It might have been while Claire Hilton was applying salve to a wound on the skin of an elephant that the 16-year-old realized she found her life’s calling.
“When I was little, I wanted to be a veterinarian,” Hilton said. “This brought my mind back to that.”
Hilton spent two weeks in Thailand this summer, learning the work of a veterinarian through hands-on training. The trip, led by Boston-based Loop Abroad, included travel with a small team of high school and college students who volunteered at a dog shelter and then spent a week working with rescued elephants at an elephant sanctuary.
Loop's Veterinary Service Program brings students to Thailand for two weeks to volunteer alongside a staff veterinarian. For one week, students volunteer at the Animal Rescue Kingdom dog shelter in Chiang Mai, Thailand. The shelter is home to more than 100 dogs that have been rescued after being abandoned, beaten, or abused.
The students provided checkups, diagnosed and treated ear and eye problems, took blood, administered vaccines, cleaned wounds and assisted during surgeries.
But the most eye-opening experience of the trip, Hilton said, was the work with the elephants at the Elephant Nature Park in northern Thailand. The park is home to more than 40 elephants that have been rescued from trekking, logging, or forced breeding programs. Many of them have been abused and suffer from chronic injuries.
The students fed, bathed, and cared for the animals, and worked alongside an elephant vet to learn more. The park is also home to more than 400 dogs and 100 cats, as well as rabbits and water buffalo.
Hilton said not all elephants that are seen in live animal shows or circuses are abused, but it made her more aware that many are.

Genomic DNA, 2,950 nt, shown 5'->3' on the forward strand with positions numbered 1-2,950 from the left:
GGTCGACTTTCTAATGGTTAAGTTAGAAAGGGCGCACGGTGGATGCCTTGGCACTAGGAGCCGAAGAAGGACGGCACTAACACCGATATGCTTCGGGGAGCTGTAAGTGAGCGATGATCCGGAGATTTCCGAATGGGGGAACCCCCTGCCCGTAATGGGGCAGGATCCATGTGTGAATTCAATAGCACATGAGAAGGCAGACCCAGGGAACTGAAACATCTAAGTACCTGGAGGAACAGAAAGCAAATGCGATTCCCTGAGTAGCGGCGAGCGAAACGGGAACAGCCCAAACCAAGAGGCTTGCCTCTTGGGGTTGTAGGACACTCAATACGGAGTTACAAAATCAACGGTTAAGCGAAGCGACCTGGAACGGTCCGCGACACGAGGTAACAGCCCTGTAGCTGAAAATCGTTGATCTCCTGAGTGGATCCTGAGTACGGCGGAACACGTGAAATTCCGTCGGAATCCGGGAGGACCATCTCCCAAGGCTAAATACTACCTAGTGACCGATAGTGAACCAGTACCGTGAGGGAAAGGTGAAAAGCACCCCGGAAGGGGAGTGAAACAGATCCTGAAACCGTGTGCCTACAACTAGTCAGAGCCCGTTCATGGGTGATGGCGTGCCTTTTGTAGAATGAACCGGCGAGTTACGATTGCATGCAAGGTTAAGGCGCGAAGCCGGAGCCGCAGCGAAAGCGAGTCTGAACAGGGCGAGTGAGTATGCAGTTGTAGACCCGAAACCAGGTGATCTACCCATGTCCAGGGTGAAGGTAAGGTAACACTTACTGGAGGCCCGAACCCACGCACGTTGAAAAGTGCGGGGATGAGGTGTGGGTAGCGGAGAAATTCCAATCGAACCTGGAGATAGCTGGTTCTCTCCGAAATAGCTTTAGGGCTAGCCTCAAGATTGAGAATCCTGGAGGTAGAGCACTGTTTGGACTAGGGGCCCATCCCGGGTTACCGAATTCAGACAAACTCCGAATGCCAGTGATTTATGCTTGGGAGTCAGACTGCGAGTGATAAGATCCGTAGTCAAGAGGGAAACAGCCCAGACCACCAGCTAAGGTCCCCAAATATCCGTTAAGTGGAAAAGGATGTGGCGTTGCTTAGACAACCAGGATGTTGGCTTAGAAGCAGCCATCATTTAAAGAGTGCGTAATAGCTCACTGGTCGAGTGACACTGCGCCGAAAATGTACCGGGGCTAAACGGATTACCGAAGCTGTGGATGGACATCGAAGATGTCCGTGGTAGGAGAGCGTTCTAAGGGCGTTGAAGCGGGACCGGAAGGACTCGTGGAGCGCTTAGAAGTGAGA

“It’s definitely not something elephants do naturally,” she said of the circus acts and riding. “This raises awareness for animal rights and things we don’t think about. I had no idea.”
Some of the wounds the students cleaned on the elephants were caused by chains, ropes or beatings. “It was pretty intense,” she said. “They had all been through trauma.”
Working with locals informed her of the cultural and traditional reasons for using elephants in ceremonies or for riding. “It made me more open-minded to the different cultures and the way they view animals,” she said. “It’s hard to tell them it’s wrong when it’s part of their ceremony.”
The students stayed in lodging in the jungle and walked to work in the morning, oftentimes to the sounds of elephants trumpeting. It’s one of Hilton's favorite memories.
“It seemed so surreal at the time,” she said.
Claire is a junior at Sturgis Brown High School and she is the daughter of Steve and Lisa Hilton. She applied for the trip after seeing it advertised on Facebook. “I didn’t think I’d get in,” she said. She was able to raise funds for part of the expenses, which exceeded $7,000.
It’s not the end of travel for Hilton, who has dreams of going abroad after she graduates from college. “I want to go to different countries and work with different wildlife,” she said.
Her first stop? Africa.
“I’ve been planning that since eighth grade,” she said.